THE CANADA WE WANT IN 2020 //

Increasing Innovation & Productivity

Canada’s innovation and productivity performance − both of which are central to economic growth, competitiveness and our standard of living have been stagnant for years. This is particularly problematic in light of Canada’s low levels of labour-force growth and the competitive challenges from emerging economies.

The Honourable Kevin G. Lynch, P.C. is Vice Chair of the BMO Financial Group. He was appointed the 20th Clerk of the Privy Council, Secretary to the Cabinet and Head of the Public Service of Canada in 2006, a position he held until 2009. Prior to that he served as both Deputy Minister of Industry and Deputy Minister of Finance, as well as Executive Director at the International Monetary Fund. He was made a Member of the Queen’s Privy Council for Canada in 2009.

DESPERATELY SEEKING A MORE INNOVATIVE CANADA

Kevin G. Lynch

We are entering a new global normal. Things will not be as they were. The international economic geography is shifting to Asia and other dynamic emerging economies. The demographics of aging are creating a global talent hunt. The digital universe is transforming what markets mean and how social interaction and communication take place.
Read pages 1-9 in the section PDF

Canada’s innovation and productivity performance has been stagnant for years

 

The choice for Canadians is whether our innovation approach needs some restyling or whether it requires a complete makeover

Lawson Hunter is head of the Competition/Antitrust Group at law firm Stikeman Elliott, where he has had a long career as a regulatory and government relations counsel. Formerly Canada’s senior civil servant in charge of competition policy and enforcement, Mr. Hunter played a key role in drafting the federal Competition Act. From 2003 – 2008, he served as executive vice-president and chief corporate officer of Bell Canada and BCE Inc., where he was responsible for overseeing regulatory, governmental relations and corporate affairs.

Dr. Peter Nicholson was the inaugural Chief Executive Officer of the Council of Canadian Academies from 2006 – 2009. Prior to this he was the Deputy Chief of Staff for Policy in the Office of the Prime Minister of Canada and, between 2002 – 2003, Special Advisor to the Secretary General of the OECD. From 1995 – 2002 he was Chief Strategy Officer of BCE Inc. He holds a BSc. and MSc. in physics from Dalhousie University and a PhD in operations research from Stanford University. Dr. Nicholson is a Member of the Order of Canada.

AN INNOVATION AGENDA FOR THE PUBLIC SECTOR

Lawson Hunter and Peter Nicholson

Innovation is the principal driver of productivity growth and economic prosperity. Contemporary discussion focuses almost exclusively on innovation by businesses and on what governments can do to support this. While this emphasis is appropriate up to a point, it ignores the elephant in the room: the public sector itself, the activities of which contribute more than a quarter of Canada’s GDP and whose regulatory policies profoundly affect the behaviour of the private sector.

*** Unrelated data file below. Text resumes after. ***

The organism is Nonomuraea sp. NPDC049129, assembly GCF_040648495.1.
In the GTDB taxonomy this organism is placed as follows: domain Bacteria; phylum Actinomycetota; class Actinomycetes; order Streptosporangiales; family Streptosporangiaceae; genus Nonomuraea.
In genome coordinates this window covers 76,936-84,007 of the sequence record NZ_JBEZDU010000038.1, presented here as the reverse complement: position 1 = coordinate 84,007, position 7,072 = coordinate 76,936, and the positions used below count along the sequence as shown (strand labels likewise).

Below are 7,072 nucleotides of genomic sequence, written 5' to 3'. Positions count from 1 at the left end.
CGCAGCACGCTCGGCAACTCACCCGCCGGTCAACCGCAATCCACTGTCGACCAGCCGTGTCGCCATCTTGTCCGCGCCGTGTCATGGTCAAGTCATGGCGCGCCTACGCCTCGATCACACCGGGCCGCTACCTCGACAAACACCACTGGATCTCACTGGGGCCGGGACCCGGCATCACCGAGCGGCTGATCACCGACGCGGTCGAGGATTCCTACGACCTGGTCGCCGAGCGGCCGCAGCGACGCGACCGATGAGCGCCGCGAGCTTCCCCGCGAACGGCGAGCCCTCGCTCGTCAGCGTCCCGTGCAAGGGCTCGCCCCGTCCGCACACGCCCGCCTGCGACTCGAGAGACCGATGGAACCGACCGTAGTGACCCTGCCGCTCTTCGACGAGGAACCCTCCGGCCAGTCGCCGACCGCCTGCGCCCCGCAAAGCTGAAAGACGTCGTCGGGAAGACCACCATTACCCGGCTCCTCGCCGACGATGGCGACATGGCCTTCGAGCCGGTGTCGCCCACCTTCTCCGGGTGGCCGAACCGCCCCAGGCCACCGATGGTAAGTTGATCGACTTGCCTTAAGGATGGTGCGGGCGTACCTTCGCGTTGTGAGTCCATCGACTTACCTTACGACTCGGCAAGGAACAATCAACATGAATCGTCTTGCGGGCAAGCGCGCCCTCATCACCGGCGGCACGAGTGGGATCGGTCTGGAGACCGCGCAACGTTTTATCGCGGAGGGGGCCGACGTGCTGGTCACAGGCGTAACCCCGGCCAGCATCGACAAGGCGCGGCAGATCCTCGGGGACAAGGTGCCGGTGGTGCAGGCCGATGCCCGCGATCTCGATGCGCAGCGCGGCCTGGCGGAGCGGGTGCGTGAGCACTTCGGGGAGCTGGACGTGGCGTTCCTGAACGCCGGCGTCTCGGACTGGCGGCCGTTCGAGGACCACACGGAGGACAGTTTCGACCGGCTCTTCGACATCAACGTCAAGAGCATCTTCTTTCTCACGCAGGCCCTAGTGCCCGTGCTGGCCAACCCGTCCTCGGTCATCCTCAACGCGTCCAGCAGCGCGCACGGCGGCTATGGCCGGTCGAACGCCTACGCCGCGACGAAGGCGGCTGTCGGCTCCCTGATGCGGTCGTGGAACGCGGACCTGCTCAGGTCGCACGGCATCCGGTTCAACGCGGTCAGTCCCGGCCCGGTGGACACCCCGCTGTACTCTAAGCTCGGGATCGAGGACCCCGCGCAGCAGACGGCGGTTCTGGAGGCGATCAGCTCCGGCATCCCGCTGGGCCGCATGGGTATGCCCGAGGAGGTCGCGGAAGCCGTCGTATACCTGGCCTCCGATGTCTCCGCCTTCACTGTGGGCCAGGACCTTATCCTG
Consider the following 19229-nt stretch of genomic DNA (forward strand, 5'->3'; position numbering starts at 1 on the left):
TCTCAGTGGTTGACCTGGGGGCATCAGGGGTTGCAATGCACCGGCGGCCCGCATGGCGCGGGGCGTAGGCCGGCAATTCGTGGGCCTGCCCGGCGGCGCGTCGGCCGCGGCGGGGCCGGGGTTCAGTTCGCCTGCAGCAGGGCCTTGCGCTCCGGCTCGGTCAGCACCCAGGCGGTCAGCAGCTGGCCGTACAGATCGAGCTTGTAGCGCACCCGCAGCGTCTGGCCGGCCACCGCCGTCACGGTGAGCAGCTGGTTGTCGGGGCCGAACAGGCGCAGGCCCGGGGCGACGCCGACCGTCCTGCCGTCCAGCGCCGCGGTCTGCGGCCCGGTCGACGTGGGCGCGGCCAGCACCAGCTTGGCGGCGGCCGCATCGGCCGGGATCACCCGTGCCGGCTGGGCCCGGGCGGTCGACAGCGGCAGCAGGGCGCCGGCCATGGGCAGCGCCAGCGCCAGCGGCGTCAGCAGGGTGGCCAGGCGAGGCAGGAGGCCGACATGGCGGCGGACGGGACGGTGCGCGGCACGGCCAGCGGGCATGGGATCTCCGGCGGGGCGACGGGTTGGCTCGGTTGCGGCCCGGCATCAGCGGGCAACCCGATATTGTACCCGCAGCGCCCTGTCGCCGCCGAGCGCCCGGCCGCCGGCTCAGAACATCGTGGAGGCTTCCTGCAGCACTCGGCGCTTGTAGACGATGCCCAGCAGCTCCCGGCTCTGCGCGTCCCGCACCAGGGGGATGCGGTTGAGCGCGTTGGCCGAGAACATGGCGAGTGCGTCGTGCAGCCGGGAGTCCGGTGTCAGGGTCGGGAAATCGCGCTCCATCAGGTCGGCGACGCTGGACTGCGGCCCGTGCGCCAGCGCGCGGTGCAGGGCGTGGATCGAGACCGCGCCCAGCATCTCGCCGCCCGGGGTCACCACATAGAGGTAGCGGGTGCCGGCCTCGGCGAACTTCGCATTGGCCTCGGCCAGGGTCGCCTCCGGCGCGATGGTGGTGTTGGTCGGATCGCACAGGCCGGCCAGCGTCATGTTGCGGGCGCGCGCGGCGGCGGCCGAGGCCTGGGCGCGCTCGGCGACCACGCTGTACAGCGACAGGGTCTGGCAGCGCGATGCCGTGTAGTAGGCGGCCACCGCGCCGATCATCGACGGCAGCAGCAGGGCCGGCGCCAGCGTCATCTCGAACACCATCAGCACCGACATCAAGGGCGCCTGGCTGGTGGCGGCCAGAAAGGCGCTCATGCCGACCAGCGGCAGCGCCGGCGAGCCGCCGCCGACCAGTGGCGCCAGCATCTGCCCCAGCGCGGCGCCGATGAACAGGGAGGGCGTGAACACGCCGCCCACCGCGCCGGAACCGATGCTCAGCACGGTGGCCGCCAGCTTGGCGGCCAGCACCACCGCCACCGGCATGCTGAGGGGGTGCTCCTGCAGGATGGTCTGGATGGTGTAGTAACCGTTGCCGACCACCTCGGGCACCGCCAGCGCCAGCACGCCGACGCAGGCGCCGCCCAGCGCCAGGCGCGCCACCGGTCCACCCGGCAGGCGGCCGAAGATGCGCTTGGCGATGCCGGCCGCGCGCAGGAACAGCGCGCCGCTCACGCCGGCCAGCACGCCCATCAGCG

Read pages 10-19 in the section PDF
 

Jim Stanford is an economist with the Canadian Auto Workers, Canada’s largest private-sector trade union. He received his PhD in Economics from the New School for Social Research in New York, and also holds economics degrees from Cambridge University and the University of Calgary. He writes an economics column for the Globe and Mail and is a mem- ber of CBC TV’s regular National News economics panel. His book, Economics for Everyone, was published in 2008.

DESPERATELY SEEKING A MORE INNOVATIVE CANADA

Jim Stanford

We are entering a new global normal. Things will not be as they were. The international economic geography is shifting to Asia and other dynamic emerging economies. The demographics of aging are creating a global talent hunt. The digital universe is transforming what markets mean and how social interaction and communication take place. There has been a dramatic decline of trust in leadership – whether political, corporate, regulatory or moral – due to the cumulative impact of financial, environmental, corporate governance and regulatory crises.
Read pages 20-29 in the section PDF
 

Commercialization still lags significantly, resulting in fewer new firms and jobs and less new wealth than should be the case

Increasing Innovation and Productivity

Olivier Dumetz

2011-11-24 14:50:55

(I can’t wait to take the time to read all the papers…) some thoughts I’d like to share:

Real Artists Ship.
I heard that a few years ago in a presentation.

Real Innovators Need to Ship.
There are tons of great ideas, every day. It’s rarely about the idea, it’s about what we do with it. The canadian economy has to develop models that encourage innovators to pursue their ideas, rather than just ‘have’ ideas.

Angel investors need to re-evaluate what the idea is worth when they finance ventures. Financing schemes that encourage bringing innovative ideas to fruition, encourage the building of the human and technological infrastructure to make things happen.

There is a great article in the Ottawa Citizen about this… I think Shopify’s Tobias Lutke has the right vision for how to build business in the new Canadian Economy. Terry Matthews should take a hard look at what shopify is doing, and how they’re doing it.

http://www.ottawacitizen.com/business/Last+chance+high+tech/5739594/story.html